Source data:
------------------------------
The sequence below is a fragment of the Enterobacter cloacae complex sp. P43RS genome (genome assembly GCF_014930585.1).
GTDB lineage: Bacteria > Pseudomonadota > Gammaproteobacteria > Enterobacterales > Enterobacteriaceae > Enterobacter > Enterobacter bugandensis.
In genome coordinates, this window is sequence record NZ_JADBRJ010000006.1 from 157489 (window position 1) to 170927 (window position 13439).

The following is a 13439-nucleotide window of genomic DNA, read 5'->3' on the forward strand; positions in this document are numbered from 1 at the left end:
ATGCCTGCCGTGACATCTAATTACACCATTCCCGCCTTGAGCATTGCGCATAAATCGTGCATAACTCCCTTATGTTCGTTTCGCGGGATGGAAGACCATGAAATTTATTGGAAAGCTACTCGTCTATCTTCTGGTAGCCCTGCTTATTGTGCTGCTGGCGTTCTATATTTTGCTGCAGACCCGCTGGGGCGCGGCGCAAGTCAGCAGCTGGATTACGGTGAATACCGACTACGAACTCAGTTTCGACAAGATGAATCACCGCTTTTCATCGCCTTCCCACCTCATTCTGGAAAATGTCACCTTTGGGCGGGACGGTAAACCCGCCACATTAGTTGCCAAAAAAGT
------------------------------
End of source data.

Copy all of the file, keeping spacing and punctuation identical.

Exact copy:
The sequence below is a fragment of the Enterobacter cloacae complex sp. P43RS genome (genome assembly GCF_014930585.1).
GTDB lineage: Bacteria > Pseudomonadota > Gammaproteobacteria > Enterobacterales > Enterobacteriaceae > Enterobacter > Enterobacter bugandensis.
In genome coordinates, this window is sequence record NZ_JADBRJ010000006.1 from 157489 (window position 1) to 170927 (window position 13439).

The following is a 13439-nucleotide window of genomic DNA, read 5'->3' on the forward strand; positions in this document are numbered from 1 at the left end:
ATGCCTGCCGTGACATCTAATTACACCATTCCCGCCTTGAGCATTGCGCATAAATCGTGCATAACTCCCTTATGTTCGTTTCGCGGGATGGAAGACCATGAAATTTATTGGAAAGCTACTCGTCTATCTTCTGGTAGCCCTGCTTATTGTGCTGCTGGCGTTCTATATTTTGCTGCAGACCCGCTGGGGCGCGGCGCAAGTCAGCAGCTGGATTACGGTGAATACCGACTACGAACTCAGTTTCGACAAGATGAATCACCGCTTTTCATCGCCTTCCCACCTCATTCTGGAAAATGTCACCTTTGGGCGGGACGGTAAACCCGCCACATTAGTTGCCAAAAAAGT